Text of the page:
Researchers have discovered a new nuclear medicine test that could improve care of patients with type 1 diabetes. The new positron emission tomography (PET) imaging method could measure beta-cell mass, which would greatly enhance the ability to monitor and guide diabetes therapies. This study is reported in the featured article of the month in The Journal of Nuclear Medicine's August issue.
According to the American Diabetes Association, approximately 1.25 million American children and adults have type 1 diabetes. Jason Bini, PhD, at the Yale University PET Center in New Haven, Connecticut, explains the significance to patients of being able to track their beta-cell mass:
TOP: Representative axial slices of PET/CT overlay of pancreas uptake (white arrows) for each dopaminergic radioligand A) 11C-(+)-PHNO B) 11C-FLB457 and C) 11C-raclopride. All SUV images summed from 20-30 minutes. BOTTOM: Representative coronal PET/CT images of 11C-(+)-PHNO in pancreas (white arrows) for A) healthy control B) C-peptide deficient T1DM subject C) T1DM subject with detectable C-peptide All SUV images are summed from 20-30 minutes.
Credit: J Bini et al., Yale University, New Haven, CT.
"Beta-cell mass includes both functional and non-functional beta cells. Many indirect methods to measure beta-cell function are influenced by factors such as glucose and insulin levels and are not able to measure non-functional (dormant) beta cells that may be responsive to treatments. This work is important for patients because uptake of a radiotracer measured on a PET scan could guide treatment options. For example, if a patient has low beta-cell function with high signal in the PET scan, this could represent a patient with dormant beta cells that could respond to a treatment targeting existing cells. If a patient has low beta-cell function and low signal in the PET scan (very few viable or dormant beta cells present), that individual may be a candidate for beta-cell transplantation."
Beta cells and neurological tissues have common cellular receptors and transporters, so, the Yale researchers screened brain radioligands for their ability to identify beta cells. Then, 12 healthy control subjects and two subjects with type 1 diabetes mellitus underwent dynamic PET/CT scans with six tracers.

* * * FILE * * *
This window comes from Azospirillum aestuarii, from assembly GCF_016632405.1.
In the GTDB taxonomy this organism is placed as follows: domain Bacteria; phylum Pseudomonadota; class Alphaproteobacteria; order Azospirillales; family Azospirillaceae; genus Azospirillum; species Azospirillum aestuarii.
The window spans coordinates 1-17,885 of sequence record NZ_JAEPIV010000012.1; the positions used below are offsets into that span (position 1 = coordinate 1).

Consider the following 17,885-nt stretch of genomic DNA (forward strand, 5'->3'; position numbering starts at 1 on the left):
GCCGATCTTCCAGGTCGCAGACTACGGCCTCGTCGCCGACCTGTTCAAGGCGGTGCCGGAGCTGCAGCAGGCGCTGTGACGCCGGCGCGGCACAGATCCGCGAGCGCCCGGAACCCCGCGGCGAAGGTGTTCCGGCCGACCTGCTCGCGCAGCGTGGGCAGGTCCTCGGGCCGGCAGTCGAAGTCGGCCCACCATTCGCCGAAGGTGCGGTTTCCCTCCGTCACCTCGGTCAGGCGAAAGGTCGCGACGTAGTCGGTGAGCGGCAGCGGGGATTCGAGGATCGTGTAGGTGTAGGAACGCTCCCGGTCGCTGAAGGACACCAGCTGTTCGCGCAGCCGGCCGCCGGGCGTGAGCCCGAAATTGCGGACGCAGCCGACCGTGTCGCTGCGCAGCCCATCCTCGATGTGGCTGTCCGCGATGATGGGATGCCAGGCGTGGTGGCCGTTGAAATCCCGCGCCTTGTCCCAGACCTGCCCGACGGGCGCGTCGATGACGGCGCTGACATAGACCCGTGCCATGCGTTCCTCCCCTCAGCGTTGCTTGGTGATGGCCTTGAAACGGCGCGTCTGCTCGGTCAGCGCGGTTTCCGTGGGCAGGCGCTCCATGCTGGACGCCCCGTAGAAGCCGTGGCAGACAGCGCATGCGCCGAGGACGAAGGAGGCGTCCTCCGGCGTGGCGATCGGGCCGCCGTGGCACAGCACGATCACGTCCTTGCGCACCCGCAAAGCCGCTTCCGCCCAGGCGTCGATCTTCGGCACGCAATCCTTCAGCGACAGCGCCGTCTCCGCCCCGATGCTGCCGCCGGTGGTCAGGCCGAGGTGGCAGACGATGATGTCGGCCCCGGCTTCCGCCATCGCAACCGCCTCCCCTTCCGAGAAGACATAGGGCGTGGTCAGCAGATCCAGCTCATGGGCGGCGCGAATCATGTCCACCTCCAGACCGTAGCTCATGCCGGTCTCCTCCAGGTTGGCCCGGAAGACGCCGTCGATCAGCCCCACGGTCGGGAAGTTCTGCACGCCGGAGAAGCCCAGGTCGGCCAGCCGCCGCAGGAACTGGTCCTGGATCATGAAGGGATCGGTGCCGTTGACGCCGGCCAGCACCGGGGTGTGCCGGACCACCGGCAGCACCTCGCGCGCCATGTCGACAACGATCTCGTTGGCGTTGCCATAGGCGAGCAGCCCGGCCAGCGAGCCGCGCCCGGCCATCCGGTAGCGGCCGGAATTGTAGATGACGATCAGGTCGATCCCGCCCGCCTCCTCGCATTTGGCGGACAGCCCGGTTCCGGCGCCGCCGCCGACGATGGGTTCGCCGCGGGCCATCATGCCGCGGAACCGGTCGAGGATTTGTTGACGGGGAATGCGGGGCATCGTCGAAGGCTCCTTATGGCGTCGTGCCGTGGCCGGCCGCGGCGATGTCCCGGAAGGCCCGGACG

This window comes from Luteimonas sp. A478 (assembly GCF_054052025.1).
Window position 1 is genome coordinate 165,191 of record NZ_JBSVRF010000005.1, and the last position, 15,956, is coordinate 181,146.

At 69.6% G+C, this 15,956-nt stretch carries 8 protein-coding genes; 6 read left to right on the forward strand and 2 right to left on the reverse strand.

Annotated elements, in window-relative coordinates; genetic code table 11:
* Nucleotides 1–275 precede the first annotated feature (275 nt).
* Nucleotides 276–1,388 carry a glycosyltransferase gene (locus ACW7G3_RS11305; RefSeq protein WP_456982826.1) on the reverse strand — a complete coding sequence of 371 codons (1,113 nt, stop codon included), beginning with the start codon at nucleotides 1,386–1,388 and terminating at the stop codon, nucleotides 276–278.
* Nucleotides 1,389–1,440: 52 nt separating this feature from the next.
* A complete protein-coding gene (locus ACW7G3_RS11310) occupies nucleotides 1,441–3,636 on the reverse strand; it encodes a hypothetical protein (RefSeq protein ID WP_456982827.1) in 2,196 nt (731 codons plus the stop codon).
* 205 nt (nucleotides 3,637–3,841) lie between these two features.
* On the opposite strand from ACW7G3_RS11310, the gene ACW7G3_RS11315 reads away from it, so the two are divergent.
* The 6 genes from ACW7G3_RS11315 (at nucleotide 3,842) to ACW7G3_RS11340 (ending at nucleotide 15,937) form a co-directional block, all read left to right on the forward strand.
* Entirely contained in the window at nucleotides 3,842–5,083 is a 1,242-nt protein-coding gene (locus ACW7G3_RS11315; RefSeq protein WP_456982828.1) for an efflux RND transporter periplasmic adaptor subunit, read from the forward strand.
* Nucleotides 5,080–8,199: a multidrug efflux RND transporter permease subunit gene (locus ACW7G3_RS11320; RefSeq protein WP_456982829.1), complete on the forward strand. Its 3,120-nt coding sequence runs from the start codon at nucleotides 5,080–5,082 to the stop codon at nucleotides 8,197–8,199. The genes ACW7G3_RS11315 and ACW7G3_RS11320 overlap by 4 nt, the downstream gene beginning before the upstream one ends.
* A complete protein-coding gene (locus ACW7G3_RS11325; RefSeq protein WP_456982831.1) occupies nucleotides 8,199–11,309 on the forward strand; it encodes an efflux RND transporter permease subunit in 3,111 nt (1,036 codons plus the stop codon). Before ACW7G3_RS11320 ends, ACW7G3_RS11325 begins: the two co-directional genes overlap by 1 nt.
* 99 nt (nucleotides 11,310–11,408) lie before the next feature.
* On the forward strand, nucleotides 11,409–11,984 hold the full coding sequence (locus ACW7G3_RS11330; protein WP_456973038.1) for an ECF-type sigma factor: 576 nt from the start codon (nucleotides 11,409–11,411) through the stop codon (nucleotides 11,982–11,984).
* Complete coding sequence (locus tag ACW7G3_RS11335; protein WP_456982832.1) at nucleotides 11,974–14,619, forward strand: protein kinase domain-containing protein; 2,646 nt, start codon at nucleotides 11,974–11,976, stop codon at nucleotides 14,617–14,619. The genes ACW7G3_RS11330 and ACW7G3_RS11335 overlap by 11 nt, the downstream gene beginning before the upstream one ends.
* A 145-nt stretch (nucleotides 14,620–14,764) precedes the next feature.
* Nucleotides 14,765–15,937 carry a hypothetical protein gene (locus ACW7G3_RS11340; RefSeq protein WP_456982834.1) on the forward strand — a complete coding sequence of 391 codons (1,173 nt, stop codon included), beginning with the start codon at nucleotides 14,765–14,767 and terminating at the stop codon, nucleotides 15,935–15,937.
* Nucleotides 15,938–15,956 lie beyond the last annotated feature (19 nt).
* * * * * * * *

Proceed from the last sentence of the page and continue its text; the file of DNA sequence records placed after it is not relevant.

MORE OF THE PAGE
The dopamine type 2/type 3 (D2/D3)-receptor agonist radioligand carbon-11 (11C)-(+)-4-propyl-9-hydroxynaphthoxazine (PHNO) was the only radioligand to demonstrate sustained uptake in the pancreas with high contrast versus abdominal organs such as the kidneys, liver, and spleen.
The results provide preliminary evidence that 11C-(+)-PHNO is a potential marker of beta-cell mass with 2:1 binding of D3 receptors over D2 receptors. While further research is needed before clinical application, 11C-(+)-PHNO is a promising way to differentiate the beta-cell mass of healthy individuals from those with type 1 diabetes mellitus, as well as track and guide therapies for diabetes patients.
Bini also points out, "These findings could facilitate development and wider dissemination of novel imaging methods in molecular imaging and nuclear medicine to assess receptor/enzyme pharmacology in diabetes and other endocrine disorders."
Authors of "Evaluation of PET Brain Radioligands for Imaging Pancreatic β-Cell Mass: Potential Utility of 11C-(+)-PHNO" include Jason Bini, Mika Naganawa, Nabeel Nabulsi, Yiyun Huang, Jim Ropchan, Keunpoong Lim, Soheila Najafzadeh, Kevan C. Herold, Gary W. Cline, and Richard E. Carson, Yale University, New Haven, Connecticut.
This study was supported by National Institutes of Health (NIH) grant 1DP3DK104092-01 and was also made possible by NIH grant 1S10OD010322-01 and by Clinical and Translational Science Awards (CTSA) grant UL1 TR000142 from the National Center for Advancing Translational Sciences (NCATS) at NIH.
Please visit the SNMMI Media Center to view the PDF of the study, including images, and more information about molecular imaging and personalized medicine. To schedule an interview with the researchers, please contact Laurie Callahan at (703) 652-6773 or firstname.lastname@example.org. Current and past issues of The Journal of Nuclear Medicine can be found online at http://jnm.
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